Marketplace Pulse: Percent of Plans with Out of Network Benefits
The Marketplace Pulse series provides expert insights on timely policy topics related to the health insurance marketplaces. The series, authored by RWJF Senior Policy Adviser Katherine Hempstead, analyzes changes in the individual market; shifting carrier trends; nationwide insurance data; and more to help states, researchers, and policymakers better understand the pulse of the marketplace.
The threat to consumers posed by bills from out-of-network (OON) health care providers is an issue that has been gaining prominence lately, with coverage from the media and growing policymaker interest. A number of states have addressed the problem legislatively, and others are considering taking action. There has also been some interest in the issue from the federal government. One of the major settings in which OON billing occurs is in the hospital, particularly the emergency department, where providers may treat a patient but not participate in their insurance company's network. The recent news about the contractual impasse between UnitedHealthcare and Envision, a group of hospital specialists, led UnitedHealthcare to warn publicly that if they couldn't come to terms, many more consumers could face OON bills.
With the growing use of managed care plan designs and narrow networks, OON coverage is becoming increasingly rare. This tendency is more pronounced in the fully insured market. In the individual market in particular, there has been a steep decline in the percent of plans that offer OON coverage, from 58 percent in 2015 to 29 percent in 2018. The decline in the small group market has been far less sharp, and probably tracks more closely to what is happening in larger employer plans. Part of the difference in the two segments reflects patterns in carrier participation in the individual market. National commercial carriers, which are more likely to offer broader network plans, exited the individual market in droves in 2016 and 2017, leaving a market that is dominated by Blues and Medicaid-managed care organizations (MMCO). MMCO plans almost always offer closed-network plans, and even many Blues plans have shifted to narrow network offerings in the individual market.
The share of plans with OON benefits has declined, and so has the comprehensiveness of those OON benefits that are offered. In about 95 percent of individual and small group plans with OON benefits, the deductible must be met before there is any cost-sharing. OON deductibles are generally high, particularly in the individual market, where the median OON deductible is approximately $12,000. In about 30 percent of individual market plans with OON coverage, the deductible is greater than $20,000. The small group market is quite different, with a median deductible of about $6,000 and virtually no deductibles higher than $20,000.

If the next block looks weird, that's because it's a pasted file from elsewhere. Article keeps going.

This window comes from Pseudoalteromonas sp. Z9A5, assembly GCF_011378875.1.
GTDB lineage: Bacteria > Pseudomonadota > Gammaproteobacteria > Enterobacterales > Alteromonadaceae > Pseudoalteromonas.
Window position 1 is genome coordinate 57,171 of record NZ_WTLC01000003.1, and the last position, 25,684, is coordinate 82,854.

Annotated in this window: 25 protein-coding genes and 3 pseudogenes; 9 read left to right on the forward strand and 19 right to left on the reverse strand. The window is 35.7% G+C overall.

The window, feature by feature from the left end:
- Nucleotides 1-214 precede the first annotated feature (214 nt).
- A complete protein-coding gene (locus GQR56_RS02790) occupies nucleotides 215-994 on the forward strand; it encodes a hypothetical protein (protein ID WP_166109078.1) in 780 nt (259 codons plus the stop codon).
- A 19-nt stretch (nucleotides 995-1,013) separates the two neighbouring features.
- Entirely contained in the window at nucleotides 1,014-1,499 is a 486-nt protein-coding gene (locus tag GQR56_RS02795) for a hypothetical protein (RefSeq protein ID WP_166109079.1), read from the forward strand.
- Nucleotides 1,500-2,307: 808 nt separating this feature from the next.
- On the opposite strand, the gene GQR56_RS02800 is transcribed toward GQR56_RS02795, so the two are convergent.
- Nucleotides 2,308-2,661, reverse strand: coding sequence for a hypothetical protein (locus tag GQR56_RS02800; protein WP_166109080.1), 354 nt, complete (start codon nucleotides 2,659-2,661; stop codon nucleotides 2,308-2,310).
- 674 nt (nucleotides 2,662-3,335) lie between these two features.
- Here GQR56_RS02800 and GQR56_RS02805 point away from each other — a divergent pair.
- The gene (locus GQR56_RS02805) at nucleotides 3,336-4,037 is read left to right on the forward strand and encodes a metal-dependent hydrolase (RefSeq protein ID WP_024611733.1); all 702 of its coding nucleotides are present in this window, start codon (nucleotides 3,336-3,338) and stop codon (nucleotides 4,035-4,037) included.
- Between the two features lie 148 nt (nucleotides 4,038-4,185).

Infinite Maximum Out-of-Pocket
After the deductible is met, cost-sharing usually takes the form of 50 percent co-insurance. This generally continues until the maximum out- of-pocket (MOOP) limit is reached. For ACA plans, the MOOP for in-network coverage is capped at $7,350 for individuals, and at about $14,700 for families. Yet for OON benefits, there is no such limit. In fact, about one-third of individual marketplace plans have no dollar amount for the MOOP, meaning that cost-sharing can continue basically forever once the deductible is reached. For plans that do have dollar limits, they are high. The median for the individual market is close to $19,000. In the small group markets this is much less common, as only 8 percent of plans with OON benefits have no MOOP limit. Median out-of-pocket maximums for plans with dollar limits are about $15,000 in the small group market.
OON bills are a source of concern to consumers, and a recent study showed that approximately 20 percent of hospital visits among patients with large group coverage resulted in an OON bill. In the case of medical emergencies, the ACA requires that OON care is reimbursed at in-network rates, although depending on state law, providers may still “balance bill” patients. Consumers with plans in the individual and small group markets have a high level of exposure to these charges. Narrow networks increase the likelihood that providers are out of network. Many plans in the small group market and most plans in the individual market do not have any OON coverage at all, and for those that do, the coverage tends to be very minimal, leaving consumers with a lot to lose in the event of an unpleasant surprise.
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